Again, we need to make sure this definition agrees with the one given previously. The statement ${\displaystyle P}$  and ${\displaystyle Q}$  is True only when both ${\displaystyle P}$  is True and ${\displaystyle Q}$  is True. On the other hand, the statement not (not ${\displaystyle P}$  or not ${\displaystyle Q}$ ) is True when not ${\displaystyle P}$  or not ${\displaystyle Q}$  is False. This is the same as saying not ${\displaystyle P}$  is False and not ${\displaystyle Q}$  is False, which is the same as saying ${\displaystyle P}$  is True and ${\displaystyle Q}$  is True, which matches the previous definition.

The definition is rather cumbersome in terms of generating rules of inference, but it implies some other statements which can be used instead. We just give hints for the proofs and leave the reader to fill in details.

Prop. 7: ${\displaystyle P}$  and ${\displaystyle Q}$  implies ${\displaystyle P}$ .
(Apply the definition and Prop. 4.)

This produces the rule of inference

From ${\displaystyle P}$  and ${\displaystyle Q}$  deduce ${\displaystyle P}$ .

Prop. 8: ${\displaystyle P}$  and ${\displaystyle Q}$  implies ${\displaystyle Q}$ .
(Apply the definition and Prop. 5.)

This produces the rule of inference

From ${\displaystyle P}$  and ${\displaystyle Q}$  deduce ${\displaystyle Q}$ .

Prop. 9: ${\displaystyle P}$  implies (${\displaystyle Q}$  implies ${\displaystyle P}$  and ${\displaystyle Q}$ .
(To prove ${\displaystyle P}$  and ${\displaystyle Q}$ , assume not ${\displaystyle P}$  or not ${\displaystyle Q}$ , then derive a contradiction.)

This produces the rule of inference

From ${\displaystyle P}$ , ${\displaystyle Q}$  deduce ${\displaystyle P}$  and ${\displaystyle Q}$ .

Conjunction is very useful when listing several assumptions needed for statement, as in ${\displaystyle P}$  and ${\displaystyle Q}$  implies ${\displaystyle R}$ . Up to now we've been getting by without it by using ${\displaystyle P}$  implies (${\displaystyle Q}$  implies ${\displaystyle R}$ ) for this. We leave it to the reader to prove :

Prop. 10: (${\displaystyle P}$  implies (${\displaystyle Q}$  implies ${\displaystyle R}$ )) implies (${\displaystyle P}$  and ${\displaystyle Q}$  implies ${\displaystyle R}$ ).

and

Prop. 11: (${\displaystyle P}$  and ${\displaystyle Q}$  implies ${\displaystyle R}$ ) implies (${\displaystyle P}$  implies (${\displaystyle Q}$  implies ${\displaystyle R}$ )).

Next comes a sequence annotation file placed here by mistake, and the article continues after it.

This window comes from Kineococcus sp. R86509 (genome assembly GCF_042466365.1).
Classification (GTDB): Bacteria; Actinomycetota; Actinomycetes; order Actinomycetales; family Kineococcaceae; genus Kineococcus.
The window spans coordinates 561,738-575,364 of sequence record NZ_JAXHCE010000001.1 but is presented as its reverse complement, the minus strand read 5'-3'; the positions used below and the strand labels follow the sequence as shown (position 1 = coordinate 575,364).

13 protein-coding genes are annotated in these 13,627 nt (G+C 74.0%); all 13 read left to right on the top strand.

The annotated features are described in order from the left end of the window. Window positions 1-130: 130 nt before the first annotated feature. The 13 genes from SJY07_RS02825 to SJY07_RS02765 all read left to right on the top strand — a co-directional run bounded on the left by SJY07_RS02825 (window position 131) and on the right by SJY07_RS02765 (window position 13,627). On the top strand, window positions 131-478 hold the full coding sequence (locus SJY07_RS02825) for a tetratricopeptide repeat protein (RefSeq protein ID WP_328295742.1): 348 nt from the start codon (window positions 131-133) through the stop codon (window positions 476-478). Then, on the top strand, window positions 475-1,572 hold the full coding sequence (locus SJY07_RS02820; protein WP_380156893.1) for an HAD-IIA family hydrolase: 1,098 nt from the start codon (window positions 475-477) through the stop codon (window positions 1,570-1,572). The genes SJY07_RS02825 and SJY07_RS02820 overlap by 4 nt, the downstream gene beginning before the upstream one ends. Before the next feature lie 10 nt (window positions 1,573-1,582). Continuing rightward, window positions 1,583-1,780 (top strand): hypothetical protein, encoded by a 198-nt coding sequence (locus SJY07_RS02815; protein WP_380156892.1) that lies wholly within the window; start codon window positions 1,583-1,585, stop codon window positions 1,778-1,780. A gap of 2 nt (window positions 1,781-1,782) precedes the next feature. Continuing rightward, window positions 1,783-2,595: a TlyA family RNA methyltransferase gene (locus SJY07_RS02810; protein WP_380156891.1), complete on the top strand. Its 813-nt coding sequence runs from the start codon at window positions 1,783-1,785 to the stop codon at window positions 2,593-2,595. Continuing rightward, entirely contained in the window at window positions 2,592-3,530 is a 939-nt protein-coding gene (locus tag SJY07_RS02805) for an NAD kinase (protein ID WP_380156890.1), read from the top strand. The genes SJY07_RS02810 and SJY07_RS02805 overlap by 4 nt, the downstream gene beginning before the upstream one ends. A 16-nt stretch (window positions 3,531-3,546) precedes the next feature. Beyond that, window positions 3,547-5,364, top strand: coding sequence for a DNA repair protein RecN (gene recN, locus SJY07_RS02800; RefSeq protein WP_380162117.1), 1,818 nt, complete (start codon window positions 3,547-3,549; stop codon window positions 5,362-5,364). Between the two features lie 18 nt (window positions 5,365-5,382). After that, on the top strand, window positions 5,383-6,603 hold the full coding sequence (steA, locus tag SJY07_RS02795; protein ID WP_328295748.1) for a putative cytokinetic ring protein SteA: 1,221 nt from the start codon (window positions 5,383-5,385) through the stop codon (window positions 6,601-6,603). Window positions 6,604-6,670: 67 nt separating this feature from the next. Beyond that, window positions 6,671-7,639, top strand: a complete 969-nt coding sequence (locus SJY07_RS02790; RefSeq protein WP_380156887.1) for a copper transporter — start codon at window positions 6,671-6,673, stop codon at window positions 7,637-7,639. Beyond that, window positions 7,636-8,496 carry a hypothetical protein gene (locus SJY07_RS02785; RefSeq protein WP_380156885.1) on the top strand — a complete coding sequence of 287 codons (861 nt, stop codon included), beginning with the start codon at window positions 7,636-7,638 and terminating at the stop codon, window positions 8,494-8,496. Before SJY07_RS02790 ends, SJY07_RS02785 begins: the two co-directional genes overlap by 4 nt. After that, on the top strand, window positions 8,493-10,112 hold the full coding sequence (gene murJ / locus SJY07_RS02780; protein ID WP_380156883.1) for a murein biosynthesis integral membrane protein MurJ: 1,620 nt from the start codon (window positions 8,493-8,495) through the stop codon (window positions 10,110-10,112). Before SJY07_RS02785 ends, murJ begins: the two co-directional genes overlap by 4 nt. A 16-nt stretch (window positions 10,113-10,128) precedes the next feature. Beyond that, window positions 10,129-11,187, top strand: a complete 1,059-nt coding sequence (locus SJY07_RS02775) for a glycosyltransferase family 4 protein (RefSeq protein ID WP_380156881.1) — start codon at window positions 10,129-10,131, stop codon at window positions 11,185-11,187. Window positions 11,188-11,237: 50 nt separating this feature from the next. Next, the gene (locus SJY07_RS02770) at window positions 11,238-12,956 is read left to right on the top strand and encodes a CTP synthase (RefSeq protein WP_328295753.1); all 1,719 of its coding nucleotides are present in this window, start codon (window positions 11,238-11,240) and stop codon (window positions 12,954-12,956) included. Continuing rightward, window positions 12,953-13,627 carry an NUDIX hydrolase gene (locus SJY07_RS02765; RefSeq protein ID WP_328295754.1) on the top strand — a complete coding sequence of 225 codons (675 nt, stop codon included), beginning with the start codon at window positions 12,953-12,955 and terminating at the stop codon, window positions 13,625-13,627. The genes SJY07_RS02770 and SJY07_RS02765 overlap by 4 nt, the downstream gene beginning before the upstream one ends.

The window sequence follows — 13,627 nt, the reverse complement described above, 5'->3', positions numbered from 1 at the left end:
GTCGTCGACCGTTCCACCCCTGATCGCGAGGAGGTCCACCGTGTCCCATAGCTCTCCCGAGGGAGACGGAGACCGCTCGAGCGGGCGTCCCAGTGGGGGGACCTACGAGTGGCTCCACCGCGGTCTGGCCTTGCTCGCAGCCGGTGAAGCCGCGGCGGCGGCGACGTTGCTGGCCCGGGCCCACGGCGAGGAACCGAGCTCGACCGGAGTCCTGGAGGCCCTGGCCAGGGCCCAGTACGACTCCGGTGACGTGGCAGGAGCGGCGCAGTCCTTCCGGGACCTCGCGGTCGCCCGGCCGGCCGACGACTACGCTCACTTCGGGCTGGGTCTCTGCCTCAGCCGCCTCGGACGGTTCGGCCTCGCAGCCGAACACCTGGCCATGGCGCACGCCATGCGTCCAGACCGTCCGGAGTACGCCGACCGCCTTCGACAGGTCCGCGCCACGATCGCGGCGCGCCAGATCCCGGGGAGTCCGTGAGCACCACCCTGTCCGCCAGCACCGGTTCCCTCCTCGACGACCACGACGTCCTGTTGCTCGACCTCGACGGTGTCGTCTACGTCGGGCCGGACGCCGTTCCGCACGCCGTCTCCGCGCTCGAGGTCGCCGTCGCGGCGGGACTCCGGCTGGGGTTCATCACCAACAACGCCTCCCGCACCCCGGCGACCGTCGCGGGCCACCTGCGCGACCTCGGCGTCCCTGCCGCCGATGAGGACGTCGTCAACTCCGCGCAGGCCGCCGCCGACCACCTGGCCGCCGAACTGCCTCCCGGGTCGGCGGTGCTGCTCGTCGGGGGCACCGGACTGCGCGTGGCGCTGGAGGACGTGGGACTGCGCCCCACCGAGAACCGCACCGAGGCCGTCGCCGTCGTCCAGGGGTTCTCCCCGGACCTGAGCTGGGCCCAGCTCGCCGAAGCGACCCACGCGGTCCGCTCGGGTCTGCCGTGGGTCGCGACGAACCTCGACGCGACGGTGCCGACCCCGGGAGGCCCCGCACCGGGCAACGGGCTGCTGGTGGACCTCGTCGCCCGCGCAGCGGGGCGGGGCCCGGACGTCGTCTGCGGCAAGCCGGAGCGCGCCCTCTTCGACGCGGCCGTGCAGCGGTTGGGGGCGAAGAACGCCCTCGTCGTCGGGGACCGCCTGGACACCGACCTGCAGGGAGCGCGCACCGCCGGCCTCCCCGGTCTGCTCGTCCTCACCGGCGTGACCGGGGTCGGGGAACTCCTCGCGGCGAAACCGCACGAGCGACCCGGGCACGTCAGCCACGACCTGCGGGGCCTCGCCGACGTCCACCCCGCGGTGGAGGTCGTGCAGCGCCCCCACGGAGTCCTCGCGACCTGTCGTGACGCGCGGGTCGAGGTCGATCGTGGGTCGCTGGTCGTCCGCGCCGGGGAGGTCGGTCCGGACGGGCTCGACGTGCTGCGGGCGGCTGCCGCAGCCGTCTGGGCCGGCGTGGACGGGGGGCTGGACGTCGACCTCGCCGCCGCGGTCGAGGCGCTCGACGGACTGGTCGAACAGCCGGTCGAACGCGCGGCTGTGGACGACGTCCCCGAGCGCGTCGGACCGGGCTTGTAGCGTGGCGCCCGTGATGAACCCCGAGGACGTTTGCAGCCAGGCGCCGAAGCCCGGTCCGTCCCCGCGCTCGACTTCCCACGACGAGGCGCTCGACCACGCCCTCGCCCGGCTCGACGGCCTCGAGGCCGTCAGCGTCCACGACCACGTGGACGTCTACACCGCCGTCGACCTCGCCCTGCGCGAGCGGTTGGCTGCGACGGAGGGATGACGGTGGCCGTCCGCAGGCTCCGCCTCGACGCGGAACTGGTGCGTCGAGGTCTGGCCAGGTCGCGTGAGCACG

## Left to the reader (Conjunction)

Prop. 12: ${\displaystyle P}$  and ${\displaystyle Q}$  implies ${\displaystyle Q}$  and ${\displaystyle P}$ .
Prop. 13: (${\displaystyle P}$  and ${\displaystyle Q}$ ) and ${\displaystyle R}$  implies ${\displaystyle P}$  and (${\displaystyle Q}$  and ${\displaystyle R}$ ).
Prop. 14: (${\displaystyle P}$  and ${\displaystyle Q}$ ) or ${\displaystyle R}$  implies (${\displaystyle P}$  or ${\displaystyle R}$ ) and (${\displaystyle Q}$  or ${\displaystyle R}$ ).
Prop. 15: (${\displaystyle P}$  or ${\displaystyle R}$ ) and (${\displaystyle Q}$  or ${\displaystyle R}$ ) implies (${\displaystyle P}$  and ${\displaystyle Q}$ ) or ${\displaystyle R}$ .
Prop. 16: (${\displaystyle P}$  or ${\displaystyle Q}$ ) and ${\displaystyle R}$  implies (${\displaystyle P}$  and ${\displaystyle R}$ ) or (${\displaystyle Q}$  and ${\displaystyle R}$ ).
Prop. 17: (${\displaystyle P}$  and ${\displaystyle R}$ ) or (${\displaystyle Q}$  and ${\displaystyle R}$ ) implies (${\displaystyle P}$  or ${\displaystyle Q}$ ) and ${\displaystyle R}$ .

## Proof by cases

This is a third important method of proof, though it's really just an application of methods we've already seen. The idea is that when you're trying to prove a statement ${\displaystyle R}$  it's sometimes easier if have a hypothesis to work with. In other words it's easier to prove ${\displaystyle P}$  implies ${\displaystyle R}$  than to prove ${\displaystyle R}$  on its own. Suppose you've already established ${\displaystyle P}$  or ${\displaystyle Q}$ . If you can prove that ${\displaystyle P}$  implies ${\displaystyle R}$ , and then prove that ${\displaystyle Q}$  implies ${\displaystyle R}$ , then it would seem that ${\displaystyle R}$  follows.

In a proof this might be be phrased something like this:

We have ${\displaystyle P}$  or ${\displaystyle Q}$
Case 1: ${\displaystyle P}$
(something)
${\displaystyle R}$
Case 2: ${\displaystyle Q}$
(something)
${\displaystyle R}$
Therefore ${\displaystyle R}$ .

Put this idea in the form of a proposition to get

Prop. 18: (${\displaystyle P}$  or ${\displaystyle Q}$ ) and ((${\displaystyle P}$  implies ${\displaystyle R}$ ) and (${\displaystyle Q}$  implies ${\displaystyle R}$ )) implies ${\displaystyle R}$

which we can prove using the other rules of inference. This is left as an exercise in indirect proof.

To state this as a rule of inference:

If by making the assumption ${\displaystyle P}$  one can derive ${\displaystyle R}$ , and by making the assumption ${\displaystyle Q}$  one can derive ${\displaystyle R}$ , and ${\displaystyle P}$  or ${\displaystyle Q}$ , ${\displaystyle R}$ .

As an exercise, apply this rule of inference to construct simpler proofs of Propositions 14 through 17.